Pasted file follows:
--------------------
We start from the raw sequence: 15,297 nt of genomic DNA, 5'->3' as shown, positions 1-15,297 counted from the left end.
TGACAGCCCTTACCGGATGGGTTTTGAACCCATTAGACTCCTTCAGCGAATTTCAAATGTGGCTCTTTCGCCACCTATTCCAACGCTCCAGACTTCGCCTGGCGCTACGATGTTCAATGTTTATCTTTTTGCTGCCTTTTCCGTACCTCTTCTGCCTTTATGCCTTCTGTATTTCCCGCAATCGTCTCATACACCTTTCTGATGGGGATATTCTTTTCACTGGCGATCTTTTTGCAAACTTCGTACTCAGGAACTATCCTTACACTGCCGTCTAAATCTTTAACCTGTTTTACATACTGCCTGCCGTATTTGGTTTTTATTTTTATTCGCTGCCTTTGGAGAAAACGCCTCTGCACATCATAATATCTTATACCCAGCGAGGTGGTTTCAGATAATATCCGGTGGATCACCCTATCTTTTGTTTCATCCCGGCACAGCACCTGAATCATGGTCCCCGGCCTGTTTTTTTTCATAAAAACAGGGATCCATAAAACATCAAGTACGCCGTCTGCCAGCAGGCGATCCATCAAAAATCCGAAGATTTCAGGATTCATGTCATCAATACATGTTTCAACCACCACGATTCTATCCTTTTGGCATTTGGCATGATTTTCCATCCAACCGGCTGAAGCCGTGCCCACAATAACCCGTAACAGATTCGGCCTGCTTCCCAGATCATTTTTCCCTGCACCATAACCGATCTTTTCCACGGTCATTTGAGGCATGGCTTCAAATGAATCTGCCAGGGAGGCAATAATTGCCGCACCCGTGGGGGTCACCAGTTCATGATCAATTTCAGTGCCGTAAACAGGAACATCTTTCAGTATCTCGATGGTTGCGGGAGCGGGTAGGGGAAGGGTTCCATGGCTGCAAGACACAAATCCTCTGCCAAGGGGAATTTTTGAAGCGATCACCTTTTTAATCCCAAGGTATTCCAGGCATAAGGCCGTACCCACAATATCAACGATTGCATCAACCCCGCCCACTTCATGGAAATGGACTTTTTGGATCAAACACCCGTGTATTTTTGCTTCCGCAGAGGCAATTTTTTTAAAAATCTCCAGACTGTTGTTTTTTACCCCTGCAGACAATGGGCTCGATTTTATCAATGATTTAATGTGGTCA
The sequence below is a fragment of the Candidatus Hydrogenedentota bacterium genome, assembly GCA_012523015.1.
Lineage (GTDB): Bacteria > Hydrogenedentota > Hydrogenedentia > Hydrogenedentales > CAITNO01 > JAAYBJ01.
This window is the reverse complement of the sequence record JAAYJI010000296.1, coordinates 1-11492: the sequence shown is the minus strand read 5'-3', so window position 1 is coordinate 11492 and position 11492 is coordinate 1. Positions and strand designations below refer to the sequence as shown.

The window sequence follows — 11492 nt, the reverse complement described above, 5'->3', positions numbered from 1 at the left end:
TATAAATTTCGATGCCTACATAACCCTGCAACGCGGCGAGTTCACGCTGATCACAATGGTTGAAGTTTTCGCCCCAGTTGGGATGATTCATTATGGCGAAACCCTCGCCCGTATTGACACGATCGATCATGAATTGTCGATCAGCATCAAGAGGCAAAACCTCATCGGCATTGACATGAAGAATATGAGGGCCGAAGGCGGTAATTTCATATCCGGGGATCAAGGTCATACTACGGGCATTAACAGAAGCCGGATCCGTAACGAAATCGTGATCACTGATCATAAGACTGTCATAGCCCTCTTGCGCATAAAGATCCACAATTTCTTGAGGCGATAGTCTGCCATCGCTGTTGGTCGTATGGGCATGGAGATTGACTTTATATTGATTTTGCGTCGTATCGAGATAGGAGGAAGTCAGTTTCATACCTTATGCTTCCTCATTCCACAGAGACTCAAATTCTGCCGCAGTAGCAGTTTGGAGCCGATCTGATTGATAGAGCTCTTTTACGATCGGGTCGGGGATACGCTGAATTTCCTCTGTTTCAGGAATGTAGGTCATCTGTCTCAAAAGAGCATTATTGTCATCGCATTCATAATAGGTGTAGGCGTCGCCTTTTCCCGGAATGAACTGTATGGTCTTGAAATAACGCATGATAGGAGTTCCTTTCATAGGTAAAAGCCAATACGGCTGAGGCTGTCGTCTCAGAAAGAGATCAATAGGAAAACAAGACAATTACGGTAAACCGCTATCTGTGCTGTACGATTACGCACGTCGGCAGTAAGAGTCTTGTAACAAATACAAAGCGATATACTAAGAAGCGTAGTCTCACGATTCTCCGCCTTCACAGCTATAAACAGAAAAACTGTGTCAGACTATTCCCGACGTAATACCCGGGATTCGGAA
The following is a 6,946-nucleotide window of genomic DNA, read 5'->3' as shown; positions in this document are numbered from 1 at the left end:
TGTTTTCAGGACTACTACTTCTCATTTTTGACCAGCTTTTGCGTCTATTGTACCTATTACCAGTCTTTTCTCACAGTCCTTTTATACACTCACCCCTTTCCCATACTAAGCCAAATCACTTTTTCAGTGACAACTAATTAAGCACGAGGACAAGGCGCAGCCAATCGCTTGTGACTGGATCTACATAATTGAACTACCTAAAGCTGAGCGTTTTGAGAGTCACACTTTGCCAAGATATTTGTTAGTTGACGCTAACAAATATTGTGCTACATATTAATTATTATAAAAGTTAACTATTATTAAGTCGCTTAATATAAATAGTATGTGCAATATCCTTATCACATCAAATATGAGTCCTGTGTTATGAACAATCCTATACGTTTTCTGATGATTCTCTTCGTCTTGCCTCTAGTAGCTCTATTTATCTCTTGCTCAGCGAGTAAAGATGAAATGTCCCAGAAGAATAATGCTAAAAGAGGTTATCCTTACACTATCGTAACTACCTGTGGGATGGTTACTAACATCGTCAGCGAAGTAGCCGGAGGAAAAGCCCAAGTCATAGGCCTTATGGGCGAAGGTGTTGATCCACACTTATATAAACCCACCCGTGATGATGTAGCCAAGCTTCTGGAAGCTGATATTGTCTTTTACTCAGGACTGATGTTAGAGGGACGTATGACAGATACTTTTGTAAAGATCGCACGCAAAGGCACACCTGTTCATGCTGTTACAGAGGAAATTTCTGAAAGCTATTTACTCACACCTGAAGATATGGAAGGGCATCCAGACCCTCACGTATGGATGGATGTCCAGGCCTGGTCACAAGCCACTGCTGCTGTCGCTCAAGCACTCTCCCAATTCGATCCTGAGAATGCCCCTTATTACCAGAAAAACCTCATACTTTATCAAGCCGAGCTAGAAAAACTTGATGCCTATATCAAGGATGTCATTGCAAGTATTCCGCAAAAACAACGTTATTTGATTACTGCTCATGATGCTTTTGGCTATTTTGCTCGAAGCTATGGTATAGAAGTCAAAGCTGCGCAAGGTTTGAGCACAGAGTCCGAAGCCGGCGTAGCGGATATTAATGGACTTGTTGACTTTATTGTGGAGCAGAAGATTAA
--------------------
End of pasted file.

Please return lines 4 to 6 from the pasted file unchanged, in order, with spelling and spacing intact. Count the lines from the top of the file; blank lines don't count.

Lineage (GTDB): Bacteria > Hydrogenedentota > Hydrogenedentia > Hydrogenedentales > CAITNO01 > JAAYBJ01.
This window is the reverse complement of the sequence record JAAYJI010000296.1, coordinates 1-11492: the sequence shown is the minus strand read 5'-3', so window position 1 is coordinate 11492 and position 11492 is coordinate 1. Positions and strand designations below refer to the sequence as shown.

The window sequence follows — 11492 nt, the reverse complement described above, 5'->3', positions numbered from 1 at the left end: